Wednesday, November 4, 2020

The Rite of Perfect Nature, part 3

Thoughts on the Rite of Perfect Nature
 This is a photograph of a mixture of butter, brown sugar, honey, and olive oil. These are the (modified) ingredients that make up the confection that sits in the middle of the table of offerings for the spirits of Perfect Nature in the rite described in Book III, Chapter 6 of the Picatrix, in both the Latin and the Arabic versions. 

I have said before in this blog that I believe Perfect Nature to be a central concept to learning the ritual format of the Picatrix. I have also already described how I developed a repetitive rite that invokes the four names of Perfect Nature. But what I've never done is the actual Rite of Perfect Nature as it is described in the Picatrix. I really have no idea why I waited so long to try it. It is one of the most explicit things expanded upon in the text. It is almost like being a tourist in one's own town. It was so easy to get to I never bothered to. But let us put excuses aside and look critically at the Rite with an eye toward performing the Rite the next time the Moon enters the first degree of Aries in a few weeks. 

It is interesting to compare the Rite in the Latin Picatrix (Greer & Warnock translation) and the Arabic Ghayat Al-Hakim (Hashem Atallah translation). The passages are nearly identical but the differences in how the translators interpreted their respective sources helps to firm up some of the ambiguous details of actually performing the Rite. Let's look at it line by line. I'll designate the line from the Picatrix with P and the lines from the Ghayat Al-Hakim with G.

G: When the Moon comes down to the level of the Head of Aries at any time in either day or night.

P: When the Moon is in the first degree of Aries, be it by day or by night, whenever you wish,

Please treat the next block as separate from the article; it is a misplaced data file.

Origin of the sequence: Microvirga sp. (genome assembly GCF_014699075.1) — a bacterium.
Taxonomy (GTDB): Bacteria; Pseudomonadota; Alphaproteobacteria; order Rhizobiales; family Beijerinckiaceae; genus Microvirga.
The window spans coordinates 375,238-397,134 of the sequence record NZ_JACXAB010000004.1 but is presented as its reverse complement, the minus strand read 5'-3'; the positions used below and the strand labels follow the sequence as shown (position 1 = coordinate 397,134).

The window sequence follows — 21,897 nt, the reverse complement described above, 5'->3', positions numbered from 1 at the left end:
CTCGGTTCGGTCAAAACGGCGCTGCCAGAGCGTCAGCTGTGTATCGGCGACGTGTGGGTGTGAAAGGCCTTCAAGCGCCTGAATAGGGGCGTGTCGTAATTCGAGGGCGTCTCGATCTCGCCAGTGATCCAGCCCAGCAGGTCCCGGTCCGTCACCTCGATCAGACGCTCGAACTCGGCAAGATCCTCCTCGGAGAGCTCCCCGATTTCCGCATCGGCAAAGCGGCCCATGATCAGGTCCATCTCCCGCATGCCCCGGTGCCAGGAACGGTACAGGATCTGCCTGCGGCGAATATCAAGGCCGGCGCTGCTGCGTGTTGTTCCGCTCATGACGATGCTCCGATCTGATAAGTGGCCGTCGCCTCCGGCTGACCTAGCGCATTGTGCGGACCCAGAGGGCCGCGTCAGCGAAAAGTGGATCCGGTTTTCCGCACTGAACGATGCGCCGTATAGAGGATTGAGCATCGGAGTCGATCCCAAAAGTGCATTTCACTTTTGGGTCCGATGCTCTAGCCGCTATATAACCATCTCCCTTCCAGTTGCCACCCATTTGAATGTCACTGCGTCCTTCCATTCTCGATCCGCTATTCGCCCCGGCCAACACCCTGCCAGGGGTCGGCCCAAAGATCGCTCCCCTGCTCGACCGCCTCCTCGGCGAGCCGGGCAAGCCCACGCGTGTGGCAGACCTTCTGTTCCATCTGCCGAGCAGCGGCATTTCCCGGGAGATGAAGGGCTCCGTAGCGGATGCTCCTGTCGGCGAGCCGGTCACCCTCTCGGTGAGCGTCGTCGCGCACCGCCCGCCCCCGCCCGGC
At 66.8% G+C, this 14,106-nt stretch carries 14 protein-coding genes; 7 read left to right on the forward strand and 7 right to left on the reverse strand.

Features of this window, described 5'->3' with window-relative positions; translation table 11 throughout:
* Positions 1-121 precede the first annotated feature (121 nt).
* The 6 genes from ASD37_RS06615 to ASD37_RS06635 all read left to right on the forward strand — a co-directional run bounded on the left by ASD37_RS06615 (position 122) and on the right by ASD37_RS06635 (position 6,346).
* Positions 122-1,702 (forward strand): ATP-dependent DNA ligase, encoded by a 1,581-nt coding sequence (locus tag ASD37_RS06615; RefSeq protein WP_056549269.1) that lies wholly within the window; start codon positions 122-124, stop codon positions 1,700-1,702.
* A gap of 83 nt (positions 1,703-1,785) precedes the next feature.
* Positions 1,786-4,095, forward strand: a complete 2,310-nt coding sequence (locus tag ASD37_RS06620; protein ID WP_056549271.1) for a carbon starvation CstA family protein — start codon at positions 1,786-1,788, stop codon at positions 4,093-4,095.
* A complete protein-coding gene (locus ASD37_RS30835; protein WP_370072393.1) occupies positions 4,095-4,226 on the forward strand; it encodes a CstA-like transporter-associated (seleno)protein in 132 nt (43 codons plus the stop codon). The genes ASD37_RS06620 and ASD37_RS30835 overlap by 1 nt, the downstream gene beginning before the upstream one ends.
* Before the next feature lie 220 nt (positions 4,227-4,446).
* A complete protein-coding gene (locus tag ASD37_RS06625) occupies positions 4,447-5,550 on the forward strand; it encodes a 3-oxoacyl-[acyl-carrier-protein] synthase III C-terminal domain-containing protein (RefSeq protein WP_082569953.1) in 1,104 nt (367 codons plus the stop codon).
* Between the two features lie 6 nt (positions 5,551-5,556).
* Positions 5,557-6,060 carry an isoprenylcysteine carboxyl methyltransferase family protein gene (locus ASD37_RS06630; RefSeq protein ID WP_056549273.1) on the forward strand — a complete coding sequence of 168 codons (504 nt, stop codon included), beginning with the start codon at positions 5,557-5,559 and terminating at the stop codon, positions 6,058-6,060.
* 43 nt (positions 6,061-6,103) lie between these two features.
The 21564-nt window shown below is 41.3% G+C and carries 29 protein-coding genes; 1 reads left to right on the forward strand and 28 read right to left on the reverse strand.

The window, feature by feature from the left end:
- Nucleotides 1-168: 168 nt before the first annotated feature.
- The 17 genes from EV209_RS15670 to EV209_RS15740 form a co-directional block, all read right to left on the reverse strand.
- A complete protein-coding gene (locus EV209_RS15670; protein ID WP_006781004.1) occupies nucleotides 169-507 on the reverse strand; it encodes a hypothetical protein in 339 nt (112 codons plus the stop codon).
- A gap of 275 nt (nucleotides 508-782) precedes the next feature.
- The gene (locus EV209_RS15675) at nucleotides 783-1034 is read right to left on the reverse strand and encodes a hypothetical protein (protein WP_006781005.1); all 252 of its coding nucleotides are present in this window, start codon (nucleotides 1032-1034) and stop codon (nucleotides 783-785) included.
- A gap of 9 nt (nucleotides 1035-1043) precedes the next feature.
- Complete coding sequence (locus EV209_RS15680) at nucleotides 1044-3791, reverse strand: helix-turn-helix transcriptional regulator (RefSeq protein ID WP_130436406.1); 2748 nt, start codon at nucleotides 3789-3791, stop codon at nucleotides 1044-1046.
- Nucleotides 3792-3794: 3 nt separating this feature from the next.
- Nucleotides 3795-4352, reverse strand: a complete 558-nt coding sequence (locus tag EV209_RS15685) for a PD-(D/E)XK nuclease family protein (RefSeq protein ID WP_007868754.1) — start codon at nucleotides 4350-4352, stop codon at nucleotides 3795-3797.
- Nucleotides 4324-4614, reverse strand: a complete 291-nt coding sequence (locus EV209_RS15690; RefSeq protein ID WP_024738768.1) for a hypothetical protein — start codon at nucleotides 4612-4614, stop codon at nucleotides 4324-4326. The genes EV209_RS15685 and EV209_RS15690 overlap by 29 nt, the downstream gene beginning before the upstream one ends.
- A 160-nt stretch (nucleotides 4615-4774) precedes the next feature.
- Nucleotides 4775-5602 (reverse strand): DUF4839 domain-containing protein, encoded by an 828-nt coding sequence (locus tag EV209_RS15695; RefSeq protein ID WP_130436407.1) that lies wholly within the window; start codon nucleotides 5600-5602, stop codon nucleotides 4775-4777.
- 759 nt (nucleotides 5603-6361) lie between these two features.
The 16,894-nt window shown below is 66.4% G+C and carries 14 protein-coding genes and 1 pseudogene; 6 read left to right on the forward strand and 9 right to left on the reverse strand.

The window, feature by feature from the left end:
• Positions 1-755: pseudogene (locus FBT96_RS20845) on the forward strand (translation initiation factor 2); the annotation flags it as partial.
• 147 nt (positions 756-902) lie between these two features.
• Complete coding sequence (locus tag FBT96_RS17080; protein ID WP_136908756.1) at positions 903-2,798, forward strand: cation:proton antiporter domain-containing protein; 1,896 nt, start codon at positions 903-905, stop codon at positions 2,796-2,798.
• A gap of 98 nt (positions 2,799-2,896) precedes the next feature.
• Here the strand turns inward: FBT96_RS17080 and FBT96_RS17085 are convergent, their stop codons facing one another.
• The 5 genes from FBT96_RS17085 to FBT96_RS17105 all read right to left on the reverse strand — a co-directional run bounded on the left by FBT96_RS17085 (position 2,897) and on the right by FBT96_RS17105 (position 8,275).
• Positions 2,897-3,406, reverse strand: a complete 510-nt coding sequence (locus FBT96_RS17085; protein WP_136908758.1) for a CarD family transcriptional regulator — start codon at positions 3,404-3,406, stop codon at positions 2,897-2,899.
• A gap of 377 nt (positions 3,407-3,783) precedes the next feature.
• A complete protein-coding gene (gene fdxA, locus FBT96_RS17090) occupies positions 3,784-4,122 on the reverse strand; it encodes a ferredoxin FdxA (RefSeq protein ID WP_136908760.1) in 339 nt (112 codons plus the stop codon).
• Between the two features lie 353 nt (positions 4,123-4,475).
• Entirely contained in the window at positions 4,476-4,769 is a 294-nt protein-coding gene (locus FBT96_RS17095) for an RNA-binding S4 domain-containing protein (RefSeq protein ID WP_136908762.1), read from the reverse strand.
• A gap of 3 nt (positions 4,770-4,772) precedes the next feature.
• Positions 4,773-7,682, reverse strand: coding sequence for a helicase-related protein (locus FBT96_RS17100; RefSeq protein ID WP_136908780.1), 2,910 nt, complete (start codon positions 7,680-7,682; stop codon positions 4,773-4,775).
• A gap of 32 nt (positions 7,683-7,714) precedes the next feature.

These lines are just about the same but they can certainly be interpreted differently. The Head of Aries could indicate the entire first Mansion of the Moon, Alnath. The Moon would be in the first Mansion somewhere between 16 and 25 hours or so, depending on the speed of the Moon at that time. That is certainly a much longer time than the Moon would take to enter and pass through the first degree of Aries, roughly two hours. I like the specificity of the two hour window so I think I'll stick with that. I am choosing to interpret "by day or by night" to mean that the Moon's position in the zodiac is the most important consideration when figuring out the timing of the ritual. And things like planetary hours or other astrological weather is much less important.

G: Enter a clean house and put a table at the eastern corner of the house on a step higher than the ground.

P: go into a house that is clean and splendid, in one corner of which you should put a raised table on the floor, toward the eastern side. 

A clean house, or a clean and splendid house, is one that is prepared. I am interpreting this to indicate that the ritual area should be formally cleaned, blessed, and consecrated. I find the detail of needing to be indoors a curious one. It is for this reason, among others, that suggest to me that this rite is best thought of as internal to the magician performing it. 

The table is a little more ambiguous and could open to interpretation. I suspect anything from a footed tray to a dining room table would be appropriate. It needs, however, to be raised from the ground. We could interpret this to mean it needs to be up off of the ground if you had a dirt floor, in which case most modern buildings would suffice, or it needs to be higher than the regular standing level of the floor, in which case one could put something under the feet of the ritual table similarly to how John Dee described his ritual table, using seals made of wax, paper, wood, or something else separating the table from the floor. 

G: Then take four cups; each cup has to be able to hold a whole pound. 

P: Take four pitchers (each of which should hold one pint). 

This is pretty straight forward. I would submit, however, that the volume may be open to adjustment. Just as the incense recipes have some incredible amounts listed (6 ounces of scorpion brains?) so too the amounts of offerings might be similarly adjustable. I suspect I will use vessels smaller than a pint. 

G: Then fill these cups with four different oils. Fill the first cup with almond oil, the second with butter, the third with walnut oil, and the last with vinegar oil.

P: Into one of them put cow's butter, into the second nut oil, into the third almond oil, and into the fourth sesame oil.

The lists are nearly the same and can be blended to give us almond oil, butter, walnut oil, and sesame oil. This is helpful since nut oil is ambiguous and I have no idea what vinegar oil is. Grape seed oil?